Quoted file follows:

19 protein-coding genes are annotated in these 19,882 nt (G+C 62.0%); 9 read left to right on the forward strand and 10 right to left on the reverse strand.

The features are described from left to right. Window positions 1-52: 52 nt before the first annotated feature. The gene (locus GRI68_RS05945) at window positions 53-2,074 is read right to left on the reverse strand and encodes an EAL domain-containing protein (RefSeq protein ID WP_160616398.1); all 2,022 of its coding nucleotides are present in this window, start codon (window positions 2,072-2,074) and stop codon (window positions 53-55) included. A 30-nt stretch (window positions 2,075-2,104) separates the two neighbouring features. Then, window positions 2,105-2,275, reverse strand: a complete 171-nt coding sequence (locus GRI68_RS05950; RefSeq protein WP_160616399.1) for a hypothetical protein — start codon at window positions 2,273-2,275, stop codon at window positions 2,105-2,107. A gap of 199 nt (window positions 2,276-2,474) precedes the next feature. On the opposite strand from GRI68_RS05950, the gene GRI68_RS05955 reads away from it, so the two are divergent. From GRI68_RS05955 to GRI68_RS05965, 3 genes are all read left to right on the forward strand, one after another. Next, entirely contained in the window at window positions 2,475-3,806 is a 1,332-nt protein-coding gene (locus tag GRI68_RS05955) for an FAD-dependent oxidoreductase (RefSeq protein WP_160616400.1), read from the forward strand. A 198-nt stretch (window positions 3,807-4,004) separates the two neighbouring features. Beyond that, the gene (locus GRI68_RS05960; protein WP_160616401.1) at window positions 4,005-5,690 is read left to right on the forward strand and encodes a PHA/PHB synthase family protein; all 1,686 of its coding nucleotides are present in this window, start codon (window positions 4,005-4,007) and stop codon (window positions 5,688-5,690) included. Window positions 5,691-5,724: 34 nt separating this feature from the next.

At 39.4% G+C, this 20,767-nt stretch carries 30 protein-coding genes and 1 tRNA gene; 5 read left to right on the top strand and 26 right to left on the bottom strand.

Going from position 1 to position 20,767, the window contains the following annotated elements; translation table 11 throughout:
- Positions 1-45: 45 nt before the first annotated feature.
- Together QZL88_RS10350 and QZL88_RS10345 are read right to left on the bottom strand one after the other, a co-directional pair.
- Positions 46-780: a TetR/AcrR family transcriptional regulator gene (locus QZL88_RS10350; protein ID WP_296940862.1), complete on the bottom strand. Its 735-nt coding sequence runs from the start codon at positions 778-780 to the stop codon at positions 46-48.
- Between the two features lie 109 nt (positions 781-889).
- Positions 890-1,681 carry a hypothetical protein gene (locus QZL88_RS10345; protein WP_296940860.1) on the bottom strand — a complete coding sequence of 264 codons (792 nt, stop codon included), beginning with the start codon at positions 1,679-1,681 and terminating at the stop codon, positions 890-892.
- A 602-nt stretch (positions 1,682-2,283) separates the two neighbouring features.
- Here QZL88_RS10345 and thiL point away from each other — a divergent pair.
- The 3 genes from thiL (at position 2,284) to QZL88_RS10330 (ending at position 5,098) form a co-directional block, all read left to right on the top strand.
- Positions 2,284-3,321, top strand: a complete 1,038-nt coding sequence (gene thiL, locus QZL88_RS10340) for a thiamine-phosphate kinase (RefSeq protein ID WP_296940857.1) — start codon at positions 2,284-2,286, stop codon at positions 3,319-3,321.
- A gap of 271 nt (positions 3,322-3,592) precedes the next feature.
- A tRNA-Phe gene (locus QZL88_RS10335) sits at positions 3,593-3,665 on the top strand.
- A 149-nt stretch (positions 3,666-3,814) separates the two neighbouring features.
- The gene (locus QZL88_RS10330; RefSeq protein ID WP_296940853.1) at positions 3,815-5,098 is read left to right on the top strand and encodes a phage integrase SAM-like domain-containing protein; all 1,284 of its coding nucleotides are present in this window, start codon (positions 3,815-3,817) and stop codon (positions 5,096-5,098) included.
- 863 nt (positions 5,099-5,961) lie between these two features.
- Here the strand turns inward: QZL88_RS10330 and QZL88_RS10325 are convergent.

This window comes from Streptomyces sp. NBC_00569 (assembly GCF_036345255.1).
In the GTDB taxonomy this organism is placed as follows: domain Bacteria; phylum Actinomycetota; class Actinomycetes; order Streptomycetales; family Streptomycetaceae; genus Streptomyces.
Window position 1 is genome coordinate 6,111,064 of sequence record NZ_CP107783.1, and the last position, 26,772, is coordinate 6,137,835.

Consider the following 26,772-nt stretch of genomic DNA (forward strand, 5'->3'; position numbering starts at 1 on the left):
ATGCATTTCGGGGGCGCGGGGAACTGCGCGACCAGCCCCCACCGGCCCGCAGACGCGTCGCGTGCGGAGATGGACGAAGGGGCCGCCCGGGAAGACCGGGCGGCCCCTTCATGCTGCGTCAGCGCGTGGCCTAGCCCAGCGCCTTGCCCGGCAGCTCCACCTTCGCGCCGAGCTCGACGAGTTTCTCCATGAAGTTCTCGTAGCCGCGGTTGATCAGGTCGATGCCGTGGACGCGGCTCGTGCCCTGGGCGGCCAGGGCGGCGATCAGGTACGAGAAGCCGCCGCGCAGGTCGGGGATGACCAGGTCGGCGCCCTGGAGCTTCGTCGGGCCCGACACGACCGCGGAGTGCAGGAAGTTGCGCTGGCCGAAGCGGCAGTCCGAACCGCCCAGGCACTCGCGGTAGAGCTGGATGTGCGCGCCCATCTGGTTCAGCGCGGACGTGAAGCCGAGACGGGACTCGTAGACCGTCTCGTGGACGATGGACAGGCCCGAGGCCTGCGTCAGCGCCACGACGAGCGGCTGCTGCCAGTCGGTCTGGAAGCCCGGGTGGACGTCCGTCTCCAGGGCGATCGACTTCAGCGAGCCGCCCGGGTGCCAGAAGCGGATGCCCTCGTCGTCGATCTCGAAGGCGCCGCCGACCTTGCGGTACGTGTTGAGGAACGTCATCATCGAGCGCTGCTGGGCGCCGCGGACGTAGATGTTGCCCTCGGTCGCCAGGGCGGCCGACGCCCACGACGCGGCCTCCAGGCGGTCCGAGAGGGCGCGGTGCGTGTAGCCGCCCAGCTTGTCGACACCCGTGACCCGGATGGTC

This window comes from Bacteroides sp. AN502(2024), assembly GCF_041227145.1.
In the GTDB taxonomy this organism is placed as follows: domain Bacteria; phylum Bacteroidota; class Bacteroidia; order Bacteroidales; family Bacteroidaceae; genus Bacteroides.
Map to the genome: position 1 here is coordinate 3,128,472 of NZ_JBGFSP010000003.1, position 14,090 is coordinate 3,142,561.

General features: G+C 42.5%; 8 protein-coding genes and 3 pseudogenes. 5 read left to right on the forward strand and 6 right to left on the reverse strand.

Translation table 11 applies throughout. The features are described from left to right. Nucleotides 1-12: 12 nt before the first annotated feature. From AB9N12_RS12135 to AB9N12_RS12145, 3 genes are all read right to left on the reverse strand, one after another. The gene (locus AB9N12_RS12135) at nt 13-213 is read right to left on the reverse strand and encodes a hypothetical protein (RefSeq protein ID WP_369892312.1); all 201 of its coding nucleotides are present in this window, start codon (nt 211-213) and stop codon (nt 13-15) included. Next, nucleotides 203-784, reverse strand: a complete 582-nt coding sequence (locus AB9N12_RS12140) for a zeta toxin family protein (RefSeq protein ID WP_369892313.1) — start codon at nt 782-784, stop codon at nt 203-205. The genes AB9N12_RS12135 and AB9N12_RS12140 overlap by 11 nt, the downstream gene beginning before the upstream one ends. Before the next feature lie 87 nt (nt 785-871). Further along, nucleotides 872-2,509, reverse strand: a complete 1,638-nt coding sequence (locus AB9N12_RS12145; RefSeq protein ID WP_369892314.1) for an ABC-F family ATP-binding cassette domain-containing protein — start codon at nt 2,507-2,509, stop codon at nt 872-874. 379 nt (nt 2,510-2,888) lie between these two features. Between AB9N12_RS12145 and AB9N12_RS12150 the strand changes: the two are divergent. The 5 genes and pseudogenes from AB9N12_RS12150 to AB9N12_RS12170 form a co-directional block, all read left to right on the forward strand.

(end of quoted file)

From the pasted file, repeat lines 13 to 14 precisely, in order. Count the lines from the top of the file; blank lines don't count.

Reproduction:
- Positions 2,284-3,321, top strand: a complete 1,038-nt coding sequence (gene thiL, locus QZL88_RS10340) for a thiamine-phosphate kinase (RefSeq protein ID WP_296940857.1) — start codon at positions 2,284-2,286, stop codon at positions 3,319-3,321.
- A gap of 271 nt (positions 3,322-3,592) precedes the next feature.